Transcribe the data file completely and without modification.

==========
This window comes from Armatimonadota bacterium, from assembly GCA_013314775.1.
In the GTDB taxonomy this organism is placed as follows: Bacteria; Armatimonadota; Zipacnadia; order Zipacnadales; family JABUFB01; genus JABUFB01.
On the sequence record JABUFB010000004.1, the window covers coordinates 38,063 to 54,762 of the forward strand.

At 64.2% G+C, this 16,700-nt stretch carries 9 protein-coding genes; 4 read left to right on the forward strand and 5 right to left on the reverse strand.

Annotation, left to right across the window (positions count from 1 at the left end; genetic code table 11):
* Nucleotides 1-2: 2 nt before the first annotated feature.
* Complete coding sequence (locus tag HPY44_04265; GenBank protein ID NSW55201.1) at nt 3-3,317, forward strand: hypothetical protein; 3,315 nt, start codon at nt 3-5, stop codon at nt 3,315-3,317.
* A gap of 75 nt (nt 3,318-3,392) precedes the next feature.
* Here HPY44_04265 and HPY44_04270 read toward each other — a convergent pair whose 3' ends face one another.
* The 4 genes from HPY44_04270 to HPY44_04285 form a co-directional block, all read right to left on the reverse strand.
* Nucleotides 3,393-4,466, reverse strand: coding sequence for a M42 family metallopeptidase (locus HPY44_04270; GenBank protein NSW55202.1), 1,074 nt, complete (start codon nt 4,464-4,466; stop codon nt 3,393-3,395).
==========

This window comes from Armatimonadota bacterium, from assembly GCA_013314775.1.
In the GTDB taxonomy this organism is placed as follows: Bacteria; Armatimonadota; Zipacnadia; order Zipacnadales; family JABUFB01; genus JABUFB01.
On the sequence record JABUFB010000004.1, the window covers coordinates 38,063 to 54,762 of the forward strand.

At 64.2% G+C, this 16,700-nt stretch carries 9 protein-coding genes; 4 read left to right on the forward strand and 5 right to left on the reverse strand.

Annotation, left to right across the window (positions count from 1 at the left end; genetic code table 11):
* Nucleotides 1-2: 2 nt before the first annotated feature.
* Complete coding sequence (locus tag HPY44_04265; GenBank protein ID NSW55201.1) at nt 3-3,317, forward strand: hypothetical protein; 3,315 nt, start codon at nt 3-5, stop codon at nt 3,315-3,317.
* A gap of 75 nt (nt 3,318-3,392) precedes the next feature.
* Here HPY44_04265 and HPY44_04270 read toward each other — a convergent pair whose 3' ends face one another.
* The 4 genes from HPY44_04270 to HPY44_04285 form a co-directional block, all read right to left on the reverse strand.
* Nucleotides 3,393-4,466, reverse strand: coding sequence for a M42 family metallopeptidase (locus HPY44_04270; GenBank protein NSW55202.1), 1,074 nt, complete (start codon nt 4,464-4,466; stop codon nt 3,393-3,395).